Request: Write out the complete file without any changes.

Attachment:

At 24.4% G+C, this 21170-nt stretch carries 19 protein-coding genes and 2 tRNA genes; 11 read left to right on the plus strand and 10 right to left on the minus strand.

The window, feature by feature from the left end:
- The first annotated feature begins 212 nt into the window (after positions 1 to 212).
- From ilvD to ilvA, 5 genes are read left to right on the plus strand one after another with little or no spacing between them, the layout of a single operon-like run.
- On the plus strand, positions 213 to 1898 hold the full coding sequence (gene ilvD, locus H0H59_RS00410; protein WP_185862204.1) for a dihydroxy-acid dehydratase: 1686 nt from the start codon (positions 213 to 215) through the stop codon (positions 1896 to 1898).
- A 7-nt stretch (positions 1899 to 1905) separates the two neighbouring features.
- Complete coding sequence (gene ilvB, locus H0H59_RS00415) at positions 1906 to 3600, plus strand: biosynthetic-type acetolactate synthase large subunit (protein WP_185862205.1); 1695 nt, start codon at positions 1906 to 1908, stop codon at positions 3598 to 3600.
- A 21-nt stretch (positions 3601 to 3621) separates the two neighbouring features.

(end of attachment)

At 24.4% G+C, this 21170-nt stretch carries 19 protein-coding genes and 2 tRNA genes; 11 read left to right on the plus strand and 10 right to left on the minus strand.

The window, feature by feature from the left end:
- The first annotated feature begins 212 nt into the window (after positions 1 to 212).
- From ilvD to ilvA, 5 genes are read left to right on the plus strand one after another with little or no spacing between them, the layout of a single operon-like run.
- On the plus strand, positions 213 to 1898 hold the full coding sequence (gene ilvD, locus H0H59_RS00410; protein WP_185862204.1) for a dihydroxy-acid dehydratase: 1686 nt from the start codon (positions 213 to 215) through the stop codon (positions 1896 to 1898).
- A 7-nt stretch (positions 1899 to 1905) separates the two neighbouring features.
- Complete coding sequence (gene ilvB, locus H0H59_RS00415) at positions 1906 to 3600, plus strand: biosynthetic-type acetolactate synthase large subunit (protein WP_185862205.1); 1695 nt, start codon at positions 1906 to 1908, stop codon at positions 3598 to 3600.
- A 21-nt stretch (positions 3601 to 3621) separates the two neighbouring features.